Voters find the going tough to get into electoral roll in Uttarakhand

Dehra Dun : The Election Commission of India has launched a drive for sample checking and registration of new voters. And while it may be a constitutional necessity to register the new voters or those who may have shifted from one town to another, so that their names are registered in the voters list and they can practice their franchise, but the Uttarakhand government is taking the matter very lightly.

There has been no publicity of the dates and the manner in which new voters who have just turned 18 or more, or those who have shifted from one town to another on transfer or otherwise can register themselves.

Apparently the chief electoral officer, feels that the people who have to register themselves will get a brain wave as to where they have to go with their forms to register themselves.

And those who were taking interest in getting themselves registered had to run from pillar to post. The concerned authorities at the election office at the district court premises did not have the forms for either getting names deleted from one constituency or forms for getting names entered into the voting list of another constituency. Interested persons were asked to get Photostat copies of forms done.

Surprisingly, after filling the forms, there was no one at any place to guide the persons how to fill the forms and what were the required documents that needed to be attached. Though officials claimed that persons had been deputed with the requisite material at the polling booths of various wards, but they were hardly available at any given time.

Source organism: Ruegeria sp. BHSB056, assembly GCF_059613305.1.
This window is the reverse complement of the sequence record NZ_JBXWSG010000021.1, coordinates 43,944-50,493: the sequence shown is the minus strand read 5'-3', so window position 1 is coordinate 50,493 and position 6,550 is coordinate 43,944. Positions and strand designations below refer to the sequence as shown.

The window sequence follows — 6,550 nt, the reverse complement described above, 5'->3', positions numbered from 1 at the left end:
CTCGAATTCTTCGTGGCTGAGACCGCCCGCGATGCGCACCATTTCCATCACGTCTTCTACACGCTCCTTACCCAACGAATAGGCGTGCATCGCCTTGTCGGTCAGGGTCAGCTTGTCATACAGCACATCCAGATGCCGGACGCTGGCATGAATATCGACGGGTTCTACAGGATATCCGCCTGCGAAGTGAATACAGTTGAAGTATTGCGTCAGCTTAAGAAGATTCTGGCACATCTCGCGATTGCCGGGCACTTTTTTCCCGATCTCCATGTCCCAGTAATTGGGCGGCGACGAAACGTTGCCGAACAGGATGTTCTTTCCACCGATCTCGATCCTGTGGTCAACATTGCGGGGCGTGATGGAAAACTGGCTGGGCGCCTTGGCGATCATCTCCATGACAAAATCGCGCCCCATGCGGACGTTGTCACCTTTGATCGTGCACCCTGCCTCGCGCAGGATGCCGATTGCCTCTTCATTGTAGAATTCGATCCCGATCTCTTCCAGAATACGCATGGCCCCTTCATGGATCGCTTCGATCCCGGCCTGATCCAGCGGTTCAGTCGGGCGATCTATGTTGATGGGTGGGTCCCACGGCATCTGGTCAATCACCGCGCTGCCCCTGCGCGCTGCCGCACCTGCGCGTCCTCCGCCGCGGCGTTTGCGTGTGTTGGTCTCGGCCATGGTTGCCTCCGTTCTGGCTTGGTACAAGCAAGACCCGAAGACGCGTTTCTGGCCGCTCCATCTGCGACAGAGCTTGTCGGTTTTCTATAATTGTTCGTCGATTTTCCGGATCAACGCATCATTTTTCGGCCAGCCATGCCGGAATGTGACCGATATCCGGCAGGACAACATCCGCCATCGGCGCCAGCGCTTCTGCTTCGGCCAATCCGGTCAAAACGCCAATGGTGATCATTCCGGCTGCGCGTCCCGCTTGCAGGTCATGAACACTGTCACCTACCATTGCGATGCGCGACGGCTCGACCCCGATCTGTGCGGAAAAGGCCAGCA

There were even allegations that if a person was found at the polling station of a ward, a prospective voter was made to run in circles.

“First they said to get an address proof, then second time they asked for a an identity proof and when both of these were provided, they asked for a photograph, meaning that one had to make a trip to the place three times, which was harassing”, alleged a prospective voter.

Efforts were made to get in touch with the chief electoral officer so that the discrepancies could be brought to her notice, and some arrangements be made for the convenience of the people, but as is the wont of the bureaucrats in Uttarakhand, she remained unavailable.

“The chief electoral officer is out”, was the curt reply of her personal assistant, all the time efforts were made to get in touch with her.

A journalist with over 40 years of experience, Jagdish Bhatt is Editor Hill Post (Uttarakhand). Jagdish has worked with India's leading English dailies, which include Times of India, Indian Express, Pioneer and several other reputed publications. A highly acclaimed journalist, Jagdish is a recipient of many awards, latest being the 2011 Development Journalism Award. He lives in Dehra Dun.

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